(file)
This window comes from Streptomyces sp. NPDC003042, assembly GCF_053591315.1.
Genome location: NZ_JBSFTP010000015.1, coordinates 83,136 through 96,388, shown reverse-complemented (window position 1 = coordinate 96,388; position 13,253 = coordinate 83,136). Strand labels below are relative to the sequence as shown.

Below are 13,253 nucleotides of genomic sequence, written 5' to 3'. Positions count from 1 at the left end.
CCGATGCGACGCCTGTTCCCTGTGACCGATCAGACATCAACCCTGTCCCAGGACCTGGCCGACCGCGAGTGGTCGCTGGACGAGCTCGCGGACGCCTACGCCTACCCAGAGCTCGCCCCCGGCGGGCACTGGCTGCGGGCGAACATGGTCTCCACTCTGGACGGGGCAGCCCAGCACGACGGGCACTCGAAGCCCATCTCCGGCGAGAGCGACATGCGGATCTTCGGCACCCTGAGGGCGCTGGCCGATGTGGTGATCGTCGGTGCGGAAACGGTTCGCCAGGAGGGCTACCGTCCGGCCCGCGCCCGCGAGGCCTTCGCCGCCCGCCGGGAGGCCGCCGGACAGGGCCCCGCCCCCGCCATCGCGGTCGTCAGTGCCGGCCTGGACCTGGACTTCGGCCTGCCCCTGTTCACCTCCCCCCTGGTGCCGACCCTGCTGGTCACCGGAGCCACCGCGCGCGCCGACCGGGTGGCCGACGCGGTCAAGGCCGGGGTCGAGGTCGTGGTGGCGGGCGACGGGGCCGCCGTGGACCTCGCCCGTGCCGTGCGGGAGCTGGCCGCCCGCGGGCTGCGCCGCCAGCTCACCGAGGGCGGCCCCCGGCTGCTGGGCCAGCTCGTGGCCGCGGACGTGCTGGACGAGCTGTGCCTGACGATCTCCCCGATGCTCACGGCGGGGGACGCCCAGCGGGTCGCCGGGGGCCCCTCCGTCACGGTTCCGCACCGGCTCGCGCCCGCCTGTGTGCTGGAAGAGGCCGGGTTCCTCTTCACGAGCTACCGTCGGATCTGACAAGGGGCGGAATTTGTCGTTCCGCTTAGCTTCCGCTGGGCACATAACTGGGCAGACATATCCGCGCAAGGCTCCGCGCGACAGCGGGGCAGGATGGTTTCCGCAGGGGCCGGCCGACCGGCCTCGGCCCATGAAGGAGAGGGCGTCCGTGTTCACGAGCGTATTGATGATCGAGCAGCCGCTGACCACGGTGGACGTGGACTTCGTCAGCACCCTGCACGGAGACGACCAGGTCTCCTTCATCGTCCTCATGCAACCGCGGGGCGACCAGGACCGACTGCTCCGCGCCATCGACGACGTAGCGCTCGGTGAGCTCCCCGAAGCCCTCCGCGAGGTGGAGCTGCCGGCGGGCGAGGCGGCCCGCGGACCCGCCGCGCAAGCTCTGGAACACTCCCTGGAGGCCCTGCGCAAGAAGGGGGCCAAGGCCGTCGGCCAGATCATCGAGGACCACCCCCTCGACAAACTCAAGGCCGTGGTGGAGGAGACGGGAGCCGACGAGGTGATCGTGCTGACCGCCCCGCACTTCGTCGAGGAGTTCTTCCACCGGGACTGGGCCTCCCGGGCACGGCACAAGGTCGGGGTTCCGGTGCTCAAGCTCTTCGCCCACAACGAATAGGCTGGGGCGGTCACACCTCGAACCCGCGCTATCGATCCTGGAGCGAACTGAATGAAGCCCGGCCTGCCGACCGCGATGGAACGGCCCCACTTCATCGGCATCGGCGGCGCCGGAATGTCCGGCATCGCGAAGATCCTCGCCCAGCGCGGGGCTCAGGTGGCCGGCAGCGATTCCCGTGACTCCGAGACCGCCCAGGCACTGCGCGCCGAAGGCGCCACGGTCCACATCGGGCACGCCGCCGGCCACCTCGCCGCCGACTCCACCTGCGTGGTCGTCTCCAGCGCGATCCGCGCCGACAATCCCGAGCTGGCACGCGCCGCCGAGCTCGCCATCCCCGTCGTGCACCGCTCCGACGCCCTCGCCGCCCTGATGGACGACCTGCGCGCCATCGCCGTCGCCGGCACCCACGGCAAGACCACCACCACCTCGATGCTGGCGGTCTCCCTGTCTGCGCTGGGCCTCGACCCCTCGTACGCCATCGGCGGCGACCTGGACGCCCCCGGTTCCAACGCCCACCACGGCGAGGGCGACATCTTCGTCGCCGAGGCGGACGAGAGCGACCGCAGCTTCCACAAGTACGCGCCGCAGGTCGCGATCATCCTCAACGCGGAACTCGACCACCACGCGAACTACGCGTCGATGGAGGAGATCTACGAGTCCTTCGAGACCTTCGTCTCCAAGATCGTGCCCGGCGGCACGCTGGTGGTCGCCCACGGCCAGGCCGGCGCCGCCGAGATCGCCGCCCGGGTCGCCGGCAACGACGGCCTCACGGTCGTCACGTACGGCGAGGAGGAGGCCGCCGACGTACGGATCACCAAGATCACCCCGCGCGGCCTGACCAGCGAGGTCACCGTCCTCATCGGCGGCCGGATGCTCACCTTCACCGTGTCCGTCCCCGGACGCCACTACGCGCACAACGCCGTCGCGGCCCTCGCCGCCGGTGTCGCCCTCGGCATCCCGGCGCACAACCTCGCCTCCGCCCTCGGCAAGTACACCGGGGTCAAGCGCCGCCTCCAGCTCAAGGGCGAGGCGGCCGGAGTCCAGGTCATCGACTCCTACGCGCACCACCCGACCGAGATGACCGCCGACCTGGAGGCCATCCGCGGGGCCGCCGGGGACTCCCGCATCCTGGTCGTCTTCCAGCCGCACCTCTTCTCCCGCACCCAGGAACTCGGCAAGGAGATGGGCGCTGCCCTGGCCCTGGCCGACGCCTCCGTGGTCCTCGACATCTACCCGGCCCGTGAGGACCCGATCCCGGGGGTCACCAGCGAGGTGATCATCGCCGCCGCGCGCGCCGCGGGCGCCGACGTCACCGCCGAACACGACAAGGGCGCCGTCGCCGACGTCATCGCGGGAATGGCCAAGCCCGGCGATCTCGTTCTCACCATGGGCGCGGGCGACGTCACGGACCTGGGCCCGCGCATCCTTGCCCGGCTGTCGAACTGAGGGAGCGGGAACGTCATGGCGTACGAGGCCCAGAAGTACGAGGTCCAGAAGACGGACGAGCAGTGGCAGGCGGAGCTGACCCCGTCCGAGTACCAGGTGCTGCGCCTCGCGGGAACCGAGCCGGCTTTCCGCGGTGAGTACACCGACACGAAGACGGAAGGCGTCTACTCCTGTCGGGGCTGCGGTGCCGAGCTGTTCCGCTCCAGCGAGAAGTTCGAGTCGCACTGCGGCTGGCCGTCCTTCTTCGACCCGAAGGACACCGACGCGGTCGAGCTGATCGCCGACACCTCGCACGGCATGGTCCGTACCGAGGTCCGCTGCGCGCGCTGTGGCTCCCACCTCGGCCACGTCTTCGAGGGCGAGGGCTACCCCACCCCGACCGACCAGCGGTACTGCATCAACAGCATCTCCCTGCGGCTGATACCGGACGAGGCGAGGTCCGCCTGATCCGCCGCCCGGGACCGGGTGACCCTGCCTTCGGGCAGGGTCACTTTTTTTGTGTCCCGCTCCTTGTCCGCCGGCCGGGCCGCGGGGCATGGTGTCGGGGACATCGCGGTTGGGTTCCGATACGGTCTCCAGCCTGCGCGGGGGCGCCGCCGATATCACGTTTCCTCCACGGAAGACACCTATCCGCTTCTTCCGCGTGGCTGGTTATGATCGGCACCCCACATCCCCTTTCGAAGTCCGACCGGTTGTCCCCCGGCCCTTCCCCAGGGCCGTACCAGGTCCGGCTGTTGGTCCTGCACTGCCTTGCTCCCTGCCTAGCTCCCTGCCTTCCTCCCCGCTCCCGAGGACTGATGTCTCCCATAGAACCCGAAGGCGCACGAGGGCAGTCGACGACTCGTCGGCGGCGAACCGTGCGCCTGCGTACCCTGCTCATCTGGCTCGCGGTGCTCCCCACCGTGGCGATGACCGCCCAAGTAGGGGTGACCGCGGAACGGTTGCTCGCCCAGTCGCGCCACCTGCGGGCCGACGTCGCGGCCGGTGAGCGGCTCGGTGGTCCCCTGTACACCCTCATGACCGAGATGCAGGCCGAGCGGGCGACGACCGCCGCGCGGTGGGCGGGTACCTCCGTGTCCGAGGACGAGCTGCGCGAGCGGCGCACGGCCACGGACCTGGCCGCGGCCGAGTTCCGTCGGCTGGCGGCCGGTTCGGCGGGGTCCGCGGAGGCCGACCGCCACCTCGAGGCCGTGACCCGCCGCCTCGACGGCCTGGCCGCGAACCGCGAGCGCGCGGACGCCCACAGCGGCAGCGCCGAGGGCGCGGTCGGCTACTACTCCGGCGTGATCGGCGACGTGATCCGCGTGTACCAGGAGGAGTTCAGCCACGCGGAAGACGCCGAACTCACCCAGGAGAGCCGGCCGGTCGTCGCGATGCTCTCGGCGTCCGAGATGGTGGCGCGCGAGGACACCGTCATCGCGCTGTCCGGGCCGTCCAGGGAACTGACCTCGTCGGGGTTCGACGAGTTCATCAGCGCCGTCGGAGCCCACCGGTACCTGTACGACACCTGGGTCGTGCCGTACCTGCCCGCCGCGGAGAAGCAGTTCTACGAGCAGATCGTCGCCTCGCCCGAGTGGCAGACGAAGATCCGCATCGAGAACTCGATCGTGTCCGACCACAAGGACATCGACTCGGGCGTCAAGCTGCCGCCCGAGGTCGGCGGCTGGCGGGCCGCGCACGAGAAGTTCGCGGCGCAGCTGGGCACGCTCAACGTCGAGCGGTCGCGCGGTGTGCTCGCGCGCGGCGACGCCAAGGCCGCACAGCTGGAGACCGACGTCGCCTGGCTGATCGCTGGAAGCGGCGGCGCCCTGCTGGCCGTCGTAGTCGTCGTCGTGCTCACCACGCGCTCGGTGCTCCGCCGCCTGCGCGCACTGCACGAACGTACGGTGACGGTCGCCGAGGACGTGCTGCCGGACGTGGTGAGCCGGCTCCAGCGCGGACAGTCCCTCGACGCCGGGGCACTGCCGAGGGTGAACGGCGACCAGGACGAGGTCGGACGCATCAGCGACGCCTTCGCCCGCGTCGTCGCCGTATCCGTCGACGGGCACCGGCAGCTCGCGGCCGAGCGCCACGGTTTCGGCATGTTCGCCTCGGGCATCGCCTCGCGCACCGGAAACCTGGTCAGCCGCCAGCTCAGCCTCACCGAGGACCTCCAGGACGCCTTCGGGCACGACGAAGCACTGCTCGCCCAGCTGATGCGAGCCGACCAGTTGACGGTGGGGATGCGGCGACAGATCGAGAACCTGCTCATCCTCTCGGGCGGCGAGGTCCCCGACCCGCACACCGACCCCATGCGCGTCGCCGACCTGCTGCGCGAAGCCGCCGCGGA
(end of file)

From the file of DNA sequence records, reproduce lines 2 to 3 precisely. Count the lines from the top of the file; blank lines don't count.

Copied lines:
Genome location: NZ_JBSFTP010000015.1, coordinates 83,136 through 96,388, shown reverse-complemented (window position 1 = coordinate 96,388; position 13,253 = coordinate 83,136). Strand labels below are relative to the sequence as shown.

Below are 13,253 nucleotides of genomic sequence, written 5' to 3'. Positions count from 1 at the left end.